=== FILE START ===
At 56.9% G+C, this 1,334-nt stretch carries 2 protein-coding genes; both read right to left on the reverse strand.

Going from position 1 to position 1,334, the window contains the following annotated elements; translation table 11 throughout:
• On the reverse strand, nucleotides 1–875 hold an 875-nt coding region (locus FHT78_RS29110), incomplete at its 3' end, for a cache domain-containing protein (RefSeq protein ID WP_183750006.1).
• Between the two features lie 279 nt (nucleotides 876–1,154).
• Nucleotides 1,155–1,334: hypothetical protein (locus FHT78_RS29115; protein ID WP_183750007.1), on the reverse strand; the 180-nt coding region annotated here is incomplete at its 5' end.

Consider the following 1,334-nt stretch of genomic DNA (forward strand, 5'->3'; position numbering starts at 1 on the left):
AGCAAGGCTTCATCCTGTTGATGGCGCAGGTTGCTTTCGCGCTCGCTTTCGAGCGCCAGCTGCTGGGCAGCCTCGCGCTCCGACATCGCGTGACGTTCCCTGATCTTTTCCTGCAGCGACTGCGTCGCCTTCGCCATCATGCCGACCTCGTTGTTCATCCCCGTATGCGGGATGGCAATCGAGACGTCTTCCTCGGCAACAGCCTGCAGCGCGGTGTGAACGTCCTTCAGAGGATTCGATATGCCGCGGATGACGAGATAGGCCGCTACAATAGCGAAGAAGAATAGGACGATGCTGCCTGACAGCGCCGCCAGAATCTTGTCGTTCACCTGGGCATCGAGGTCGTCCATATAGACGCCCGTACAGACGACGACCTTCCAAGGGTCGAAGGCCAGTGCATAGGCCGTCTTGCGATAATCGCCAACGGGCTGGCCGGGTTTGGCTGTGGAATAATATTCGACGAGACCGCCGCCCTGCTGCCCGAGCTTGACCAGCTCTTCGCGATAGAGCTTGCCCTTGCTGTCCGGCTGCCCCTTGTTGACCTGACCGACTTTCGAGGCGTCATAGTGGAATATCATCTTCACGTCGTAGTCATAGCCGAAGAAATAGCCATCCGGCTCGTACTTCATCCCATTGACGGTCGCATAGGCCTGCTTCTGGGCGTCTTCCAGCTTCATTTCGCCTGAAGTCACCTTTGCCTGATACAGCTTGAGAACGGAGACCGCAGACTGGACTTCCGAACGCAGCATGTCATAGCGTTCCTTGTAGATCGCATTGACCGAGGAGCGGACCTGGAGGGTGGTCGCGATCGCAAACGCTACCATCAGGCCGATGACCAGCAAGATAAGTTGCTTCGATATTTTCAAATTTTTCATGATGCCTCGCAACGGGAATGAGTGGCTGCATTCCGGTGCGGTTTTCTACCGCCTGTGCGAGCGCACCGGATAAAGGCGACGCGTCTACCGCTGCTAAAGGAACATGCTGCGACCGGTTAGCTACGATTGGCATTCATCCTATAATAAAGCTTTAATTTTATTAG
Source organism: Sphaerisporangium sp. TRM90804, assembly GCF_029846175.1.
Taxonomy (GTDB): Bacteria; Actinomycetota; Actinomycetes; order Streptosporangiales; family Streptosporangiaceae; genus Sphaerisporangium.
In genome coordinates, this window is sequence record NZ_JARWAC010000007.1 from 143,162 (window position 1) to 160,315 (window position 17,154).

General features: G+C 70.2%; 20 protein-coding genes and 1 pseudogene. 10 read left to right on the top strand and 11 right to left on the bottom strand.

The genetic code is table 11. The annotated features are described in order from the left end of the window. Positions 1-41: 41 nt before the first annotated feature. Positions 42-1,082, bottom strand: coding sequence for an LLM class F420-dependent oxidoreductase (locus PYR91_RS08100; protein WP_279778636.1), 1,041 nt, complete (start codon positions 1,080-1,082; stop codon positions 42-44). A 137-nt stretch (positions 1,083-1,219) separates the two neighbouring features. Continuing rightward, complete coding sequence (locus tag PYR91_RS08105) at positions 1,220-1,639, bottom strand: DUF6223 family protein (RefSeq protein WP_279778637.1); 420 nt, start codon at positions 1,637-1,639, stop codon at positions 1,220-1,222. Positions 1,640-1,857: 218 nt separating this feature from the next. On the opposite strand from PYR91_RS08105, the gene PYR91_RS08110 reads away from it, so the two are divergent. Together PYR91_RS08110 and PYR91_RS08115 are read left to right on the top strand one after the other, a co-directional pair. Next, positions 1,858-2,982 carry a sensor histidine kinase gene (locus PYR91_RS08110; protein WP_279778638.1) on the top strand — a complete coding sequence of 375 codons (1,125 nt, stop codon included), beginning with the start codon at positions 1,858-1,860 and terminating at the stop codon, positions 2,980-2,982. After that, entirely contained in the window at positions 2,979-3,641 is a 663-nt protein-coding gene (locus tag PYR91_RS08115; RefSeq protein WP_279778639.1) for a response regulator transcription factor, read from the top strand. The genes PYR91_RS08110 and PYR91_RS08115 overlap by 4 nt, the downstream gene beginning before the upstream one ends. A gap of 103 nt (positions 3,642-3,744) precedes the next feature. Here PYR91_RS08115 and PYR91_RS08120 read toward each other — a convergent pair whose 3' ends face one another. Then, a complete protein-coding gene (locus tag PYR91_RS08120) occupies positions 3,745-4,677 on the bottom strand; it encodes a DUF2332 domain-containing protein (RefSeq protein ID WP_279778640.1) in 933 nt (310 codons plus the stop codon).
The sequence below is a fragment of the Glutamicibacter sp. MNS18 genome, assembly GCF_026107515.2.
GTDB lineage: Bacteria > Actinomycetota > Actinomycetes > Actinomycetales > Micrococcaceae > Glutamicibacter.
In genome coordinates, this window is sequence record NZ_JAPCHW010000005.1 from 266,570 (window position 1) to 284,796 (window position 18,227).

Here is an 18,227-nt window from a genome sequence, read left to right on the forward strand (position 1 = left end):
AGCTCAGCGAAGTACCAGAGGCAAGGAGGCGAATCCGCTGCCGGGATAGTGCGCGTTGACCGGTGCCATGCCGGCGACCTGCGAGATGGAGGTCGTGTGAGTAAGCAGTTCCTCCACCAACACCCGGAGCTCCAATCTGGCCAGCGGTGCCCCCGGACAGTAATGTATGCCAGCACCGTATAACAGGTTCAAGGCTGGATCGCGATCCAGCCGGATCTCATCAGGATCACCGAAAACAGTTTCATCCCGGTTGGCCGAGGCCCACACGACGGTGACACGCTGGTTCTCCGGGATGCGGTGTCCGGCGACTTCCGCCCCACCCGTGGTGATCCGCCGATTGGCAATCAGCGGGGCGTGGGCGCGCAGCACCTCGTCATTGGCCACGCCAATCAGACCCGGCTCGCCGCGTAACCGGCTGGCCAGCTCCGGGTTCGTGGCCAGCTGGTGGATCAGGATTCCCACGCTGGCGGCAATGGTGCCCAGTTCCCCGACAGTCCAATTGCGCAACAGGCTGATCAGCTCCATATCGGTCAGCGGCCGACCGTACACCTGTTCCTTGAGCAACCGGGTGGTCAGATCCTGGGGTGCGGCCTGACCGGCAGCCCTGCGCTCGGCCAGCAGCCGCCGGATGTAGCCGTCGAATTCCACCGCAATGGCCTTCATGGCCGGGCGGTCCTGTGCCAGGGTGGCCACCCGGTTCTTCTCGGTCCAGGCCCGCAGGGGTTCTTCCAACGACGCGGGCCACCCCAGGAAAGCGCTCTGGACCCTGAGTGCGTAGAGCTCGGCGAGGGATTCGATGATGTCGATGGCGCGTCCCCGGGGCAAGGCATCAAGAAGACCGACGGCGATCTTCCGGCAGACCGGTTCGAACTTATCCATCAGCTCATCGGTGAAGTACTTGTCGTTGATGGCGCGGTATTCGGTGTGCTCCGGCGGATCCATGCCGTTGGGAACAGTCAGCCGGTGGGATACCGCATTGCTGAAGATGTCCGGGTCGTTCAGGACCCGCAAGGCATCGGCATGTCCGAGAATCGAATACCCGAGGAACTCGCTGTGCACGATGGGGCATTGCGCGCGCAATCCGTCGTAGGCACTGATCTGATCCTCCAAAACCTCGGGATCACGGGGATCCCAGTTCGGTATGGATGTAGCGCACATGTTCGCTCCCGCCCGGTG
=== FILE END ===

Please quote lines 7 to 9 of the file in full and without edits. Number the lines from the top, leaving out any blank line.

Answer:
AGCAAGGCTTCATCCTGTTGATGGCGCAGGTTGCTTTCGCGCTCGCTTTCGAGCGCCAGCTGCTGGGCAGCCTCGCGCTCCGACATCGCGTGACGTTCCCTGATCTTTTCCTGCAGCGACTGCGTCGCCTTCGCCATCATGCCGACCTCGTTGTTCATCCCCGTATGCGGGATGGCAATCGAGACGTCTTCCTCGGCAACAGCCTGCAGCGCGGTGTGAACGTCCTTCAGAGGATTCGATATGCCGCGGATGACGAGATAGGCCGCTACAATAGCGAAGAAGAATAGGACGATGCTGCCTGACAGCGCCGCCAGAATCTTGTCGTTCACCTGGGCATCGAGGTCGTCCATATAGACGCCCGTACAGACGACGACCTTCCAAGGGTCGAAGGCCAGTGCATAGGCCGTCTTGCGATAATCGCCAACGGGCTGGCCGGGTTTGGCTGTGGAATAATATTCGACGAGACCGCCGCCCTGCTGCCCGAGCTTGACCAGCTCTTCGCGATAGAGCTTGCCCTTGCTGTCCGGCTGCCCCTTGTTGACCTGACCGACTTTCGAGGCGTCATAGTGGAATATCATCTTCACGTCGTAGTCATAGCCGAAGAAATAGCCATCCGGCTCGTACTTCATCCCATTGACGGTCGCATAGGCCTGCTTCTGGGCGTCTTCCAGCTTCATTTCGCCTGAAGTCACCTTTGCCTGATACAGCTTGAGAACGGAGACCGCAGACTGGACTTCCGAACGCAGCATGTCATAGCGTTCCTTGTAGATCGCATTGACCGAGGAGCGGACCTGGAGGGTGGTCGCGATCGCAAACGCTACCATCAGGCCGATGACCAGCAAGATAAGTTGCTTCGATATTTTCAAATTTTTCATGATGCCTCGCAACGGGAATGAGTGGCTGCATTCCGGTGCGGTTTTCTACCGCCTGTGCGAGCGCACCGGATAAAGGCGACGCGTCTACCGCTGCTAAAGGAACATGCTGCGACCGGTTAGCTACGATTGGCATTCATCCTATAATAAAGCTTTAATTTTATTAG
Source organism: Sphaerisporangium sp. TRM90804, assembly GCF_029846175.1.
Taxonomy (GTDB): Bacteria; Actinomycetota; Actinomycetes; order Streptosporangiales; family Streptosporangiaceae; genus Sphaerisporangium.